From what you say it sounds like you have grounds for requiring the rectification works, unless I am missing something on the insurance side.

            #73320
            scotlandx
            Strataguru

              Yes I agree with kaindub. It’s not really a question of whether or not they can present what you believe to be a false case to the other owners (and it may well be). If you are going to the Tribunal and you have a valid case, then you can use what they presented to the owners as part of your case.

              From what you say it sounds like you have grounds for requiring the rectification works, unless I am missing something on the insurance side.

              #73394
              StrataChair
              Flatchatter
              (from NSW)

                Be warned that NCAT takes time (our building went through one last year – it took from January to November) and a lot of energy.

                I would suggest you share the entirety of the email chain with your fellow owners before the meeting (if you don’t have all their email/mail addresses, get it from the strata manager and don’t take any nonsense from them about ‘privacy’: you are entitled to see the strata roll per s182 of the Act. Again, ignore any nonsense about the ‘privacy’ or ‘confidentiality’ of the emails. They are records of the owners corporation, and are thus open to all owners, with the possible exception of legal correspondence subject to privilege.

                If there isn’t time to do this, turn up at the AGM with your completed NCAT application and, ideally, all the emails compiled. Make it crystal clear that if it can’t be reasonably discussed between owners – perhaps asking others how they would feel if they got this sort of runaround – it will be put before an independent person at NCAT who will make a decision under the law. Remind them that this will incur considerable unnecessary cost on the part of the owners corporation and will not change the outcome. s105 of the Act, which governs common property repairs, imposes a ‘strict liability’ on the owners corporation. This is legal talk for ‘you can’t get out of it’. If the damage was caused by the failure of common property, there’s no question it is the owners corporation’s responsibility.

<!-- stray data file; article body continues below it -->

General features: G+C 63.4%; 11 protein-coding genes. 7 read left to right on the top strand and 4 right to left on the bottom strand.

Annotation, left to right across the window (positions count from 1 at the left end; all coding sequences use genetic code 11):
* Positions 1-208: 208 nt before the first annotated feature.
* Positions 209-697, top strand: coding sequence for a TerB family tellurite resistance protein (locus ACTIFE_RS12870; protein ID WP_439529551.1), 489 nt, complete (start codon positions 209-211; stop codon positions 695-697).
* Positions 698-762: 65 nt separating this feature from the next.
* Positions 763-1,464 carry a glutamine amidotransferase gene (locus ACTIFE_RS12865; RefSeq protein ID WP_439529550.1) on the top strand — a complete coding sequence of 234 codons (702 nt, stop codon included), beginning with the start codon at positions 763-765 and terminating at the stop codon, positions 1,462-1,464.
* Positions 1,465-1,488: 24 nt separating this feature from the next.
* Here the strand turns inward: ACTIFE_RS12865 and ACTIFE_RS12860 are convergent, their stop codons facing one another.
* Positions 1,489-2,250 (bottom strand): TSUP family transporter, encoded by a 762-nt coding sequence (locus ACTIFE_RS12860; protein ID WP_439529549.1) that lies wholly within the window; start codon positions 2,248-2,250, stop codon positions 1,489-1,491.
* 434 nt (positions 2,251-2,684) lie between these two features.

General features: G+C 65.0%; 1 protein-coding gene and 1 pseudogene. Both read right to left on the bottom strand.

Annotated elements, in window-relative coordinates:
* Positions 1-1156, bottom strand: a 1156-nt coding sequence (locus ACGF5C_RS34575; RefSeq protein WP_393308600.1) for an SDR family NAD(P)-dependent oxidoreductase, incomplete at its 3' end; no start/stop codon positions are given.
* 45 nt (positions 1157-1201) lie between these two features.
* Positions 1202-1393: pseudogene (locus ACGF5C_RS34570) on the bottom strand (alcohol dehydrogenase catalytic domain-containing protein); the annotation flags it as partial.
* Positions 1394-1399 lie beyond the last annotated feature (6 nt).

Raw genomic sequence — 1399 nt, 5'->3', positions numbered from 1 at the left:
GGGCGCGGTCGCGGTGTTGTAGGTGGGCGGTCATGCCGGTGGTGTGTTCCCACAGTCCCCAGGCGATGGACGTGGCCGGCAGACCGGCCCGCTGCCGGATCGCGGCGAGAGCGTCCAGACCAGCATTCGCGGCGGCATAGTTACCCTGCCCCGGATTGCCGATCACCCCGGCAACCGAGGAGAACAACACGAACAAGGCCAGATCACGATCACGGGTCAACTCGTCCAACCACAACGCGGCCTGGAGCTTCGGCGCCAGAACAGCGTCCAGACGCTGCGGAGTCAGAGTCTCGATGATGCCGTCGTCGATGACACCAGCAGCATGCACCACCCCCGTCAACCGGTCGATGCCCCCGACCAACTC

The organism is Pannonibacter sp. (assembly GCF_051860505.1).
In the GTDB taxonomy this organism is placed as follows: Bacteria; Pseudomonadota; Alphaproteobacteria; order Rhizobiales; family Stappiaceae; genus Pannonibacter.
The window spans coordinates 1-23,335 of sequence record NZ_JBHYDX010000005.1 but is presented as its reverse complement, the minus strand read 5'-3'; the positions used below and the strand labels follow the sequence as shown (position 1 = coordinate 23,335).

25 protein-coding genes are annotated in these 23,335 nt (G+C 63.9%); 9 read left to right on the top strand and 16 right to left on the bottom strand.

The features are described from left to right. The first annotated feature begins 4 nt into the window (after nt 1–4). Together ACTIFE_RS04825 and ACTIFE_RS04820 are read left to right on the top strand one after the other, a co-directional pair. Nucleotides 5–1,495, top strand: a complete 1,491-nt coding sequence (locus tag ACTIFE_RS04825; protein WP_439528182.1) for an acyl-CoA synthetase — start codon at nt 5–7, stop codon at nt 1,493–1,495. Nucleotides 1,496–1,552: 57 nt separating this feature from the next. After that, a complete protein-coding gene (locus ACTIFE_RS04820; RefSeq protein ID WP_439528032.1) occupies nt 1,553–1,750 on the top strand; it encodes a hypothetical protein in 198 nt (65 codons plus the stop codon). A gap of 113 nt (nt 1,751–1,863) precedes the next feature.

If other owners are unsure or they haven’t had the time or opportunity to consider your material, the decision can be deferred by agreement to another general meeting to be held in, say, a month.

                One more thing you might want to have up your sleeve is a cost estimate from a lawyer to prepare for an NCAT hearing, let alone conduct one. I think your fellow owners will quickly see that fighting you in NCAT could well cost more than the actual repair.

                Make sure you nominate for the committee, and perhaps get some other like-minded people on board.

                If you do end up at NCAT and they seek leave to be legally represented, oppose it (unless you are a lawyer or know one!…actually if you are a lawyer, definitely oppose it!).

                One more thing I’ve just realised: this sort of damage is often covered by insurance. Is it in this case? And if not, why not?

                Good luck!